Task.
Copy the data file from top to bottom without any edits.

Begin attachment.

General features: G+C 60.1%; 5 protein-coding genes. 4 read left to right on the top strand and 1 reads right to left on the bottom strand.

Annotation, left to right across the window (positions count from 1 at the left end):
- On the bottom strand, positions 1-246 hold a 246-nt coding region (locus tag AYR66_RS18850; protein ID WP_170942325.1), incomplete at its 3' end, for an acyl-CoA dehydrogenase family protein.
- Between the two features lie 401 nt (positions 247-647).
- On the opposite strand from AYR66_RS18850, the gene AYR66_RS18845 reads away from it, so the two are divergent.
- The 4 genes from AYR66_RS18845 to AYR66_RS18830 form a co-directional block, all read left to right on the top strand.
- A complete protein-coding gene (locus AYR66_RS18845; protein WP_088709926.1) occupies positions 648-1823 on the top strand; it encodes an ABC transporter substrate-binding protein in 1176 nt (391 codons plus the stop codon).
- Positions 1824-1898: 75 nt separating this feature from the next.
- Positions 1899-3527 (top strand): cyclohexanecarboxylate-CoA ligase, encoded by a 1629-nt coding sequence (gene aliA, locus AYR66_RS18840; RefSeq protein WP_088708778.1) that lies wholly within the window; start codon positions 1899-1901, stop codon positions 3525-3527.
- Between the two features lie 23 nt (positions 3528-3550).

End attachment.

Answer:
General features: G+C 60.1%; 5 protein-coding genes. 4 read left to right on the top strand and 1 reads right to left on the bottom strand.

Annotation, left to right across the window (positions count from 1 at the left end):
- On the bottom strand, positions 1-246 hold a 246-nt coding region (locus tag AYR66_RS18850; protein ID WP_170942325.1), incomplete at its 3' end, for an acyl-CoA dehydrogenase family protein.
- Between the two features lie 401 nt (positions 247-647).
- On the opposite strand from AYR66_RS18850, the gene AYR66_RS18845 reads away from it, so the two are divergent.
- The 4 genes from AYR66_RS18845 to AYR66_RS18830 form a co-directional block, all read left to right on the top strand.
- A complete protein-coding gene (locus AYR66_RS18845; protein WP_088709926.1) occupies positions 648-1823 on the top strand; it encodes an ABC transporter substrate-binding protein in 1176 nt (391 codons plus the stop codon).
- Positions 1824-1898: 75 nt separating this feature from the next.
- Positions 1899-3527 (top strand): cyclohexanecarboxylate-CoA ligase, encoded by a 1629-nt coding sequence (gene aliA, locus AYR66_RS18840; RefSeq protein WP_088708778.1) that lies wholly within the window; start codon positions 1899-1901, stop codon positions 3525-3527.
- Between the two features lie 23 nt (positions 3528-3550).